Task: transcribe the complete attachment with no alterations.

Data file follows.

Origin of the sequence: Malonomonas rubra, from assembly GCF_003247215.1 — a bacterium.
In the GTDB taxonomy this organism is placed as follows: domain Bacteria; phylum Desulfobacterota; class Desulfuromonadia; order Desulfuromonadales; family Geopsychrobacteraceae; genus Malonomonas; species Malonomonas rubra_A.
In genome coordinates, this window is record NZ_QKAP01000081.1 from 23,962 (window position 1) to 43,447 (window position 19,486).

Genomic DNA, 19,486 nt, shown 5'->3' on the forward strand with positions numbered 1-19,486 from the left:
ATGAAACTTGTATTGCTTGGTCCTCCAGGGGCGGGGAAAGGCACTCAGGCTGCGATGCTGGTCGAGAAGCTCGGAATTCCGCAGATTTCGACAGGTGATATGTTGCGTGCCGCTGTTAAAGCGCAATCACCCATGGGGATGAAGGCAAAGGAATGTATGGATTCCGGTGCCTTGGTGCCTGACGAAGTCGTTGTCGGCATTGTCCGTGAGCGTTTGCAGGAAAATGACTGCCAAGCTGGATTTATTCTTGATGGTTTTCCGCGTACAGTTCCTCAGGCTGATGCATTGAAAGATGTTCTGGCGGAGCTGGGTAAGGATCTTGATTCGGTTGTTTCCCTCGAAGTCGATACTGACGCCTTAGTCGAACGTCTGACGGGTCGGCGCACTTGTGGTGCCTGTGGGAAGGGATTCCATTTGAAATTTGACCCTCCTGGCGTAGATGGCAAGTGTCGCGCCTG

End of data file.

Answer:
Origin of the sequence: Malonomonas rubra, from assembly GCF_003247215.1 — a bacterium.
In the GTDB taxonomy this organism is placed as follows: domain Bacteria; phylum Desulfobacterota; class Desulfuromonadia; order Desulfuromonadales; family Geopsychrobacteraceae; genus Malonomonas; species Malonomonas rubra_A.
In genome coordinates, this window is record NZ_QKAP01000081.1 from 23,962 (window position 1) to 43,447 (window position 19,486).

Genomic DNA, 19,486 nt, shown 5'->3' on the forward strand with positions numbered 1-19,486 from the left:
ATGAAACTTGTATTGCTTGGTCCTCCAGGGGCGGGGAAAGGCACTCAGGCTGCGATGCTGGTCGAGAAGCTCGGAATTCCGCAGATTTCGACAGGTGATATGTTGCGTGCCGCTGTTAAAGCGCAATCACCCATGGGGATGAAGGCAAAGGAATGTATGGATTCCGGTGCCTTGGTGCCTGACGAAGTCGTTGTCGGCATTGTCCGTGAGCGTTTGCAGGAAAATGACTGCCAAGCTGGATTTATTCTTGATGGTTTTCCGCGTACAGTTCCTCAGGCTGATGCATTGAAAGATGTTCTGGCGGAGCTGGGTAAGGATCTTGATTCGGTTGTTTCCCTCGAAGTCGATACTGACGCCTTAGTCGAACGTCTGACGGGTCGGCGCACTTGTGGTGCCTGTGGGAAGGGATTCCATTTGAAATTTGACCCTCCTGGCGTAGATGGCAAGTGTCGCGCCTG